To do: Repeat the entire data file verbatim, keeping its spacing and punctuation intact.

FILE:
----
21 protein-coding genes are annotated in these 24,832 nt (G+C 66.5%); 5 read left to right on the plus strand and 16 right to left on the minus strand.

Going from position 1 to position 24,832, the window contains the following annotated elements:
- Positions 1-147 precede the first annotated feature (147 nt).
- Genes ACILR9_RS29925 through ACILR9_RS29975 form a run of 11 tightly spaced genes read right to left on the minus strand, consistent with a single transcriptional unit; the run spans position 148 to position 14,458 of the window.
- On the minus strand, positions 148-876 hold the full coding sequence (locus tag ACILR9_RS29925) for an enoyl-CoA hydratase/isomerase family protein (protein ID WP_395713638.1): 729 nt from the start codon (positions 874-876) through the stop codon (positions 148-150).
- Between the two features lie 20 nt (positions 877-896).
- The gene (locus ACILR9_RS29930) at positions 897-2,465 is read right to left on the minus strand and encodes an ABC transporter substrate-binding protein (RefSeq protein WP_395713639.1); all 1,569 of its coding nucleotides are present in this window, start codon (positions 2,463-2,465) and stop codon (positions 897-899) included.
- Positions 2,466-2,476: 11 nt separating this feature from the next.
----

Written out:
21 protein-coding genes are annotated in these 24,832 nt (G+C 66.5%); 5 read left to right on the plus strand and 16 right to left on the minus strand.

Going from position 1 to position 24,832, the window contains the following annotated elements:
- Positions 1-147 precede the first annotated feature (147 nt).
- Genes ACILR9_RS29925 through ACILR9_RS29975 form a run of 11 tightly spaced genes read right to left on the minus strand, consistent with a single transcriptional unit; the run spans position 148 to position 14,458 of the window.
- On the minus strand, positions 148-876 hold the full coding sequence (locus tag ACILR9_RS29925) for an enoyl-CoA hydratase/isomerase family protein (protein ID WP_395713638.1): 729 nt from the start codon (positions 874-876) through the stop codon (positions 148-150).
- Between the two features lie 20 nt (positions 877-896).
- The gene (locus ACILR9_RS29930) at positions 897-2,465 is read right to left on the minus strand and encodes an ABC transporter substrate-binding protein (RefSeq protein WP_395713639.1); all 1,569 of its coding nucleotides are present in this window, start codon (positions 2,463-2,465) and stop codon (positions 897-899) included.
- Positions 2,466-2,476: 11 nt separating this feature from the next.